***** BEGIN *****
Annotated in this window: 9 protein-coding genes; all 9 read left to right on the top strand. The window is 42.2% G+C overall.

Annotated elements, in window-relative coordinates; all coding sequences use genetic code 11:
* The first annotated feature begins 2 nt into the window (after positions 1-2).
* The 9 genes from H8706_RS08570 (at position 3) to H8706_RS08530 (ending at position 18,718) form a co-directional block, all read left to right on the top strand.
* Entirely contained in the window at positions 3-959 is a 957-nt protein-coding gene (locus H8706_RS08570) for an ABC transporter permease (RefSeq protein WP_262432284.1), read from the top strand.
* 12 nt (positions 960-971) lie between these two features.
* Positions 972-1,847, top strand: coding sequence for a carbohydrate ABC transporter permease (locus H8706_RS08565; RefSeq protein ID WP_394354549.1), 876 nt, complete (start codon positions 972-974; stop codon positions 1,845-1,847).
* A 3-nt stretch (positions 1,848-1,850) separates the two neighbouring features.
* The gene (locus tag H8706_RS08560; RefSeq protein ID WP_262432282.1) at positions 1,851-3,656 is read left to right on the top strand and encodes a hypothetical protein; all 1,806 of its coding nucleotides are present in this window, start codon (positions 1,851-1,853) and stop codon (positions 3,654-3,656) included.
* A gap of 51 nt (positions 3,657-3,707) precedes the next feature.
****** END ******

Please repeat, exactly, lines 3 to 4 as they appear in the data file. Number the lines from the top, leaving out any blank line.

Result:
* The first annotated feature begins 2 nt into the window (after positions 1-2).
* The 9 genes from H8706_RS08570 (at position 3) to H8706_RS08530 (ending at position 18,718) form a co-directional block, all read left to right on the top strand.